Indian researchers have identified a key protein that plays an important role in regulating the survival, infectivity and drug response of the parasite that causes visceral leishmaniasis, also known as 'kala-azar'.
The study was published in the April issue of Molecular Microbiology.
Kala-azar is the most severe form of leishmaniasis, and is caused by a parasite called Leishmania donovani, which spreads to people through the bite of an infected female sandfly.
Jitesh P. Iyer and co-workers from the National Institute of Immunology, New Delhi, India, found that higher levels of an enzyme, cytosolic tryparedoxin peroxidase (cTXNPx), at a certain stage of the L. donovani life cycle made the parasite more virulent. Laboratory tests also showed a higher parasite burden in immune cells.
cTXNPx belongs to the group of enzymes that detoxify peroxides, chemicals that are toxic to L. donovani. When humans are infected by L. donovani, their immune cells release hydrogen peroxide to destroy the parasite.
Parasites with higher levels of cTXNPx were more able to withstand high levels of hydrogren peroxide, and were also resistant to an antileishmanial drug.
"This study provides a link between cTXNPx expression to survival, virulence and drug response in L. donovani," the researchers write.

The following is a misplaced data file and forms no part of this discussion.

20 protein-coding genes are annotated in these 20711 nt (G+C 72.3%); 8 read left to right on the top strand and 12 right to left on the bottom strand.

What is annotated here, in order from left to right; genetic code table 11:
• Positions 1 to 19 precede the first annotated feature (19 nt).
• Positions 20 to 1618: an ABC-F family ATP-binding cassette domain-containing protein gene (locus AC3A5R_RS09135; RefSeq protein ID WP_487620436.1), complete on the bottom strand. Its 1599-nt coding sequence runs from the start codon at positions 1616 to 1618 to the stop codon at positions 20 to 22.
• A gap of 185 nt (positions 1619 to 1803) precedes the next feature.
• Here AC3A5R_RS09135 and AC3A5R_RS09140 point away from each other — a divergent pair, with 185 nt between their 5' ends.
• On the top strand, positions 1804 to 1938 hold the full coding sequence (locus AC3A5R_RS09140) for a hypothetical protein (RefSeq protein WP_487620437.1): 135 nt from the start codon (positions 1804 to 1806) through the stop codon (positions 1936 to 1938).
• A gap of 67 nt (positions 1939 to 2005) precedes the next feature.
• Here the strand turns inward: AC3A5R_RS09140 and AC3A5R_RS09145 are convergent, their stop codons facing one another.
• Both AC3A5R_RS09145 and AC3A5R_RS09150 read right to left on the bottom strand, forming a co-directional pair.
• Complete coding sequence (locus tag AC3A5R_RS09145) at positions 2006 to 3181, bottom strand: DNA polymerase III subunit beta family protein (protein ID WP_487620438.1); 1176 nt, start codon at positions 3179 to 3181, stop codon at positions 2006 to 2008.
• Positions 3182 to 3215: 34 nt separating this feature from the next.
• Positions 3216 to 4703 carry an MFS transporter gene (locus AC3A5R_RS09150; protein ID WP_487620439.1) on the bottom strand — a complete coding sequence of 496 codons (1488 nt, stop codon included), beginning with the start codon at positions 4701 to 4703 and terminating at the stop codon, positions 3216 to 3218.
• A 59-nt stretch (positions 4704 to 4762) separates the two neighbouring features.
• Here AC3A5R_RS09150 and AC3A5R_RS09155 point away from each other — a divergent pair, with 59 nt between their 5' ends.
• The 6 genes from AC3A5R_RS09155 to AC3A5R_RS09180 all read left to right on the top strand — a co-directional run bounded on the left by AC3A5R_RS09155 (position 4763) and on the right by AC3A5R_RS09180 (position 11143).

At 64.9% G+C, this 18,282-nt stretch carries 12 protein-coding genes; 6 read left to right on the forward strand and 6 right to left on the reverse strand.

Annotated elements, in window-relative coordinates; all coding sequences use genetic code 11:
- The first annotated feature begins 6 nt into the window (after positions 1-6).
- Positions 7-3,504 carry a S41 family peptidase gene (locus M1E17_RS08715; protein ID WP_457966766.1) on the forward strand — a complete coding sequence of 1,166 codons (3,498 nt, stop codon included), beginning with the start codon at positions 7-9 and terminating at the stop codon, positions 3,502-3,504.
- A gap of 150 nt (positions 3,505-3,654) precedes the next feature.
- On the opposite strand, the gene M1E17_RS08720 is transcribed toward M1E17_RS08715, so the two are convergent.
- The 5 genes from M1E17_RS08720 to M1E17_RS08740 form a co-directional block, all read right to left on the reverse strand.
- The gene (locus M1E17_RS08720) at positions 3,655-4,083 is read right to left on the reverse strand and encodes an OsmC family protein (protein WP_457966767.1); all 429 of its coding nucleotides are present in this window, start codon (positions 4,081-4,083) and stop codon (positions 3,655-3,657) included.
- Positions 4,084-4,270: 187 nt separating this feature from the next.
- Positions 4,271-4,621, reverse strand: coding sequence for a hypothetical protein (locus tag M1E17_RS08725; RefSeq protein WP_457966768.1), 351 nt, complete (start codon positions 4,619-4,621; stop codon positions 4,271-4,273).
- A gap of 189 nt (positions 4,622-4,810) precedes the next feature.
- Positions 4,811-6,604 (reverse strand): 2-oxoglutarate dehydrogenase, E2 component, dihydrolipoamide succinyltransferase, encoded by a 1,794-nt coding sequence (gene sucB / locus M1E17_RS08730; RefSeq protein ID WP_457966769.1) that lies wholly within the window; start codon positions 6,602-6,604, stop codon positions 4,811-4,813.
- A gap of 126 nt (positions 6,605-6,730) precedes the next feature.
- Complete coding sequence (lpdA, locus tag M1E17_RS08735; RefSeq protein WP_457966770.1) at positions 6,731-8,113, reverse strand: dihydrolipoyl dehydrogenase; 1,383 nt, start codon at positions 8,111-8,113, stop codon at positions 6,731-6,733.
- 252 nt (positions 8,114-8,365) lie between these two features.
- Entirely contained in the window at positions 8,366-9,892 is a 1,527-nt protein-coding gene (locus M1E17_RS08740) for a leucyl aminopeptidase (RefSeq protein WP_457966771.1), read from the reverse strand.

"This study invites further studies to explore the plausibility of any new drug molecule targeting this enzyme," says Swapan Jana, secretary of Indian nongovernmental organisation Society for Social Pharmacology. "The study is impressive — given the emerging drug resistance of Leishmania donovani, it's important to work on the ways to combat the parasite through newer drugs."
Drug-resistance of L. donovani is a major issue in developing countries like India, says Jana.
"Even though different centres have reported different findings, it is a fact that resistance [of Leishmania donovani] to the first line drug sodium antimony gluconate has been increasing since the late seventies," says Sarman Singh, head of the division of Clinical Microbiology at the All India Institute of Medical Sciences.
Kala-azar is endemic in four Indian states, the worst affected being the eastern state of Bihar. The disease infects about 300,000 people and kills 20,000 in India each year.
"In some areas of Bihar [drug] resistance is reported in up to 70 per cent of cases," adds Singh.
Molecular Microbiology 68, 372 (2008)